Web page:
A little gem today from Sean Matgamna, proprietor of the Alliance for Workers Liberty. As part of the AWL’s recycling policy, which has the happy outcome of putting more of the tendency’s older material into the public domain, we have a 15-year-old critique of the late Gerry Healy. Why Sean feels this to be relevant at this moment in time is a mystery to me, but it does contain a few notable hostages to fortune.
Official “Trotskyism” since Trotsky has been an unstable amalgam of Trotsky’s hostility to Stalinism and reluctant endorsements of Mao, Castro, Ho Chi Minh, and Tito’s versions of Stalinism as deformed expressions of “the world socialist revolution.” Everywhere this “Trotskyism” has been inherently unstable.
There’s something to that, although I don’t think embracing Zionism marks any great ideological progress.
Healy was a highly volatile fellow who tended to believe what he wanted to believe, and ever more so as he got old at the heart of an organisation where his every whim was law. At the centre of a machine where no-one could make him take account of anything he wanted to ignore, Healy slowly went mad — or, if you like, retreated into such a childish, me-centred solipsistic view of the world that it came to the same thing.
Ahem. Well, we’ve seen that more than once…
For example, by the late 1960s the SLL was turning up at 100,000-strong anti-Vietnam-war demonstrations with leaflets asserting that the marches were a conspiracy by the press to boost the march organisers at the expense of great Marxists like Healy!
This is true, the famous “Why the Socialist Labour League is not marching” leaflet has gone down in legend. Nowadays, of course, the British left is much more mature, and pulling off such a madcap stunt – the equivalent, I suppose, would be turning up at a pro-Palestinian rally waving an Israeli flag – would be unthinkable.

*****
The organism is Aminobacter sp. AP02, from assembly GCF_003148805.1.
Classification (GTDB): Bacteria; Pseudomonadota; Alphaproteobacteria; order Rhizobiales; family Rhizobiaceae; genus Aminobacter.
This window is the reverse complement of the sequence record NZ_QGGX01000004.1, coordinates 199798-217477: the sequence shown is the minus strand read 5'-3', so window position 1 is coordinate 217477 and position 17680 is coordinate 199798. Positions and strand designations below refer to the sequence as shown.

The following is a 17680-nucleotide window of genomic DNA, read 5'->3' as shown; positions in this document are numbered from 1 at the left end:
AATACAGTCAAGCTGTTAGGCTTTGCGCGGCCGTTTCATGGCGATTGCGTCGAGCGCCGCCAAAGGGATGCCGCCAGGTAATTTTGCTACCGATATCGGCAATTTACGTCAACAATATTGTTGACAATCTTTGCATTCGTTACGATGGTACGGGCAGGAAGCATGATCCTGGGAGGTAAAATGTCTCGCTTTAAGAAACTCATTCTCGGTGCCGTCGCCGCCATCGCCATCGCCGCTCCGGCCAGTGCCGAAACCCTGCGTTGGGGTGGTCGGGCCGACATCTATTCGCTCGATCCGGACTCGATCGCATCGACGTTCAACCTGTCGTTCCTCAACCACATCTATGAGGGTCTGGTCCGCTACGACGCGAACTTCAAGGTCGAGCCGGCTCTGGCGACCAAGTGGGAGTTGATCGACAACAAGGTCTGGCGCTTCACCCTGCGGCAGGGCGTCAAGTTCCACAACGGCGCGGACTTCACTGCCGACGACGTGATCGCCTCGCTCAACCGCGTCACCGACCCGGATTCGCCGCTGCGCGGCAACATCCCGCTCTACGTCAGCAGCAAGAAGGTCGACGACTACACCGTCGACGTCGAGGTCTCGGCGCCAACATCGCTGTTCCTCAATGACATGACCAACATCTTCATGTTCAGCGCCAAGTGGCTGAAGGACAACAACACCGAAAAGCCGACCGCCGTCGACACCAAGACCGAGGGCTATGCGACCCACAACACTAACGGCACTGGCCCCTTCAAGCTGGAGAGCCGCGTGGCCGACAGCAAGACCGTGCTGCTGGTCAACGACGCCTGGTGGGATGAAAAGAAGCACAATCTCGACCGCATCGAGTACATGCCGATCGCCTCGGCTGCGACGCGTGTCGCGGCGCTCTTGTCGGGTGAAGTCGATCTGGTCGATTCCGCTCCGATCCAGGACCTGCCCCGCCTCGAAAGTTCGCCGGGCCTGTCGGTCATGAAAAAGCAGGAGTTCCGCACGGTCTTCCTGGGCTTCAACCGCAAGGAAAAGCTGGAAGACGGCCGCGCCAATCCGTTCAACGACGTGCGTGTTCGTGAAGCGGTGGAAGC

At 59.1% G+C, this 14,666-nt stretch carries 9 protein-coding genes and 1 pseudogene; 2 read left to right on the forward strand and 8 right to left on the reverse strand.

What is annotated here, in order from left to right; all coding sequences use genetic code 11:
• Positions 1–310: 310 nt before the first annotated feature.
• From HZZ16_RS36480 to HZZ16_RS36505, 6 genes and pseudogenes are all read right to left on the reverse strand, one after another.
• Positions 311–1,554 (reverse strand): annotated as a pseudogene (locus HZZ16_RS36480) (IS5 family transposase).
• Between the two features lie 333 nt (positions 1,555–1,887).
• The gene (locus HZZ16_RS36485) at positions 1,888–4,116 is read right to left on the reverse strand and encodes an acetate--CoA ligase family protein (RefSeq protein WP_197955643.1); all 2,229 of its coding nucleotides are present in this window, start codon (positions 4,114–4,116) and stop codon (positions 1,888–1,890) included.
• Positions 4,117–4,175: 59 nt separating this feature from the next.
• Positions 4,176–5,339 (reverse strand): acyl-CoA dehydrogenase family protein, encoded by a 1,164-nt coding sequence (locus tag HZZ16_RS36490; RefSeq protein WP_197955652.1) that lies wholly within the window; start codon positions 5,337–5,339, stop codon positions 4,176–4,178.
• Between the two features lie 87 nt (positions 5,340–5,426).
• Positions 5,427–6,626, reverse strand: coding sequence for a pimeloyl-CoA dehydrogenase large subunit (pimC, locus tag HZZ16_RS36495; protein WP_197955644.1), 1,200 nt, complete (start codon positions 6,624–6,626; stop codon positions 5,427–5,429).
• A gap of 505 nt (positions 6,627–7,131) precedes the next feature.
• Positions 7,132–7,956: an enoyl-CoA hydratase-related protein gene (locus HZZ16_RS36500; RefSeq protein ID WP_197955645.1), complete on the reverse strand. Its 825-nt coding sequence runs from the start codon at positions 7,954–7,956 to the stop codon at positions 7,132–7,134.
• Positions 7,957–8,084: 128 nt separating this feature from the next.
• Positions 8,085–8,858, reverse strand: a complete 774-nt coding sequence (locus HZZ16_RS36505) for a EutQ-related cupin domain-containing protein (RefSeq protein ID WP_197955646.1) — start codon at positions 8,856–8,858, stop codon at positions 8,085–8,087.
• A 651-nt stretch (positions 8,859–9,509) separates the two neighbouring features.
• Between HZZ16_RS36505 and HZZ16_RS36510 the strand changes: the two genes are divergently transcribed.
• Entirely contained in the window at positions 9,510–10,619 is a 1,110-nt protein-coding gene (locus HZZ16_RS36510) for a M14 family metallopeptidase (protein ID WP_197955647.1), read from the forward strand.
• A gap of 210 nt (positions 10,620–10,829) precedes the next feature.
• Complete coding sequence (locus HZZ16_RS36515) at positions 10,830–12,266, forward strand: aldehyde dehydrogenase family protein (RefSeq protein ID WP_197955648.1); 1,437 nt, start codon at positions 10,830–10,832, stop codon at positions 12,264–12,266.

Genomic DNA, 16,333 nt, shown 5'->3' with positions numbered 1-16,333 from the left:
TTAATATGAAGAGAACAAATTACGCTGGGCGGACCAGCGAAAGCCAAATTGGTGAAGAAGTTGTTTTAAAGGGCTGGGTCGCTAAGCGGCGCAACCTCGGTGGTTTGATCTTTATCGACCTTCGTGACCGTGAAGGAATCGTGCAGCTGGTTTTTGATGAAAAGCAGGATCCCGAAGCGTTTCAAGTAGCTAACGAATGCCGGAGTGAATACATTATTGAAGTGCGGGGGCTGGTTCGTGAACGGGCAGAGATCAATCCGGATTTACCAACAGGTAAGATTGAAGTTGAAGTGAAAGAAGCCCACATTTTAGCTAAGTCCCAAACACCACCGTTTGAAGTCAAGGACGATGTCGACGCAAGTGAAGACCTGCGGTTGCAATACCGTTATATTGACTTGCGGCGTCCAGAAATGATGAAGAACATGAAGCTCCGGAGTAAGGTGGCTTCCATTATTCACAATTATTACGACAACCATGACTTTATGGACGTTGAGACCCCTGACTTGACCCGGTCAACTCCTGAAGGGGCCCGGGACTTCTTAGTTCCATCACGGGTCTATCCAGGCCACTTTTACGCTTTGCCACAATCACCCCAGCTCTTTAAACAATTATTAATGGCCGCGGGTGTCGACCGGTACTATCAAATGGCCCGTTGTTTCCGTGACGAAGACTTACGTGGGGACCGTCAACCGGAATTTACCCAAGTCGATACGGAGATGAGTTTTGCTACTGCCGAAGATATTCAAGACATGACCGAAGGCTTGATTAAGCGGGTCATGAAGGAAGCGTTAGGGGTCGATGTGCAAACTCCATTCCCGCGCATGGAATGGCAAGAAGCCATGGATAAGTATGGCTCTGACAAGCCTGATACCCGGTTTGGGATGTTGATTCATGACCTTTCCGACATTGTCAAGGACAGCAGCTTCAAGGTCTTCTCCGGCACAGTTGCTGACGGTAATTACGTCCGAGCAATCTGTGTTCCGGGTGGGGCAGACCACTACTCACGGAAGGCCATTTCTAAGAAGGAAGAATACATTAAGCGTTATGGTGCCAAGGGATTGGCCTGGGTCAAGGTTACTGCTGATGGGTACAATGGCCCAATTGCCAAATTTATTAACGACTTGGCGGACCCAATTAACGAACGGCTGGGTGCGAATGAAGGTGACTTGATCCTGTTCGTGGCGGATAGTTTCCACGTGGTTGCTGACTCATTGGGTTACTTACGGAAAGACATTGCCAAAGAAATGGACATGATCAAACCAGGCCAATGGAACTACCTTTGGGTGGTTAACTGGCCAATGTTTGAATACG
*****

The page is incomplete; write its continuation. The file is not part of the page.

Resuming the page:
Healy concentrated more and more on expounding a pseudo-Marxist, pseudo-Hegelian gobbledygook reminiscent, despite its verbiage about “dialectics” and so on, of nothing so much as L Ron Hubbard’s dianetics, around which the Church of Scientology has been constructed. This stuff mixed oddly with his continuing “political” concerns and the lines were often crossed: it was not unknown for the WRP press to denounce someone as both a police agent and a “philosophical idealist.”
Somewhere on my bookshelf I have a copy of Whither Thornett? by Mike Banda, a small classic of the genre. But again, this sort of thing was never exclusive to the Healy movement although it took a particularly sharp form there.
They churned out crude Arab-chauvinist propaganda lauding Saddam Hussein and Libya’s ruler Colonel Gaddafi and denouncing Israel and “Zionism.”
It’s just as well no current British left group would stoop to producing hasbara for a Middle Eastern government.
He dominated his organisation by uninhibited brute force. The ‘cadre’ of the group came to be the product of ‘selection’— survival— through a never-ending serious of savage sado-masochistic rituals, involving the pillorying, hounding, denouncing, then self-denouncing and self-prostrating at one time or another of most of the hard core. In this way Healy built a machine that was essentially depoliticised, ready like the Stalinist parties for any “turn.” It was a farcical caricature of Stalinism despite its verbal “Trotskyism.”
The sex and violence really is where Healyism was sui generis. But that’s not to say that the content, as opposed to the form, was unique. There is a man on the British left who was once a serial expellee from left groups and later, having accumulated some disciples, became a serial expeller; despite claiming that his group had only a soupçon of centralism leavening its democracy, he turned out to have a pretty short way with dissident comrades. I wish I could remember his name, or that of his group.
Still, it’s all good fun. Takes a swami to critique a swami.